World Animal Protection team members walking into the Expedia office in Sydney

Outside Expedia Group Sydney office to stop dolphin suffering


We were outside the offices of Expedia Group, calling for the company to stop promoting and selling tickets for dolphin experiences.

Expedia Group offers tickets to demeaning shows that exploit dolphins, therefore profiting from the suffering of 500 dolphins in captivity at 32 entertainment venues across the globe.

Australia has one of the world’s largest captive dolphin venues: Sea World on the Gold Coast which houses over 30 dolphins, most of which were born and bred there.

During peak hour this morning, we were positioned at the front of Expedia Group’s Sydney headquarters at Martin Place to educate the public on dolphin tourism.

An inflatable pool and mock dolphins were brought in as props to signify the thousands of dolphins that suffer in venues around the world.

In their natural environment, dolphins swim freely in 100 square kilometres of ocean, but at Sea World and other dolphin entertainment venues they are held in tiny, barren, often chlorinated tanks – all in the name of entertainment and profit.

World Animal Protection Australia’s Head of Campaigns, Ben Pearson said:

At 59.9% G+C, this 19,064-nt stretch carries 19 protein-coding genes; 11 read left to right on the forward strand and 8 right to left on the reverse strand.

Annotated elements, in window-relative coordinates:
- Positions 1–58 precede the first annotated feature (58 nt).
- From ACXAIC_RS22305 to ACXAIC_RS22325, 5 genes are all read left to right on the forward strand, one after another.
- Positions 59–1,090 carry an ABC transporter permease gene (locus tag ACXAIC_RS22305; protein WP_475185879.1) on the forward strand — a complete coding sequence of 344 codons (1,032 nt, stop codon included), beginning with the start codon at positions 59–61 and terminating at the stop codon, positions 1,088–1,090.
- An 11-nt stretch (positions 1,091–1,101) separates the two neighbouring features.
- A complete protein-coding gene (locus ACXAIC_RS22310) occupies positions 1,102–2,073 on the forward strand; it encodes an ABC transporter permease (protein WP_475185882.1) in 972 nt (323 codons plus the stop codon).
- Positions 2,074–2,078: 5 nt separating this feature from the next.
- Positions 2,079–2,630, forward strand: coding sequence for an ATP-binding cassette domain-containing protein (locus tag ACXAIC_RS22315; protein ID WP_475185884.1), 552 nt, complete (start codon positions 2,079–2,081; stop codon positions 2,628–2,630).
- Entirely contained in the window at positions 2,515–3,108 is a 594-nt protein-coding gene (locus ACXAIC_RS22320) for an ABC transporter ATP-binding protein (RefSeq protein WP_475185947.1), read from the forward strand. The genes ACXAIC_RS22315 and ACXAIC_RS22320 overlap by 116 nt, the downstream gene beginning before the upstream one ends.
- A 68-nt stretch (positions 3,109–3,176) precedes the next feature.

“Dolphin entertainment is animal cruelty masquerading as wholesome family fun. These highly intelligent and sociable wild animals are imprisoned for up to 50 years in small, barren tanks.

“Companies like Expedia Group and Flight Centre that sell tickets to these shows are cashing in on cruelty.”

This activity comes just a few weeks after we released our global Behind the Smile report which lifts the lid on the cruelty behind the multi-billion dollar dolphin tourism industry.

 “Major travel brands like TripAdvisor, Virgin Holidays, British Airways Holidays and have already shown leadership and cut ties – now it’s time for others to follow suit.”

“That’s why we’re calling on Expedia Group and the remaining travel companies that are still lagging behind to end the sale of tickets to dolphin shows, so we can ensure this is the last generation of dolphins in captivity.”


“These highly intelligent and sociable wild animals are imprisoned for up to 50 years in small, barren tanks.

More about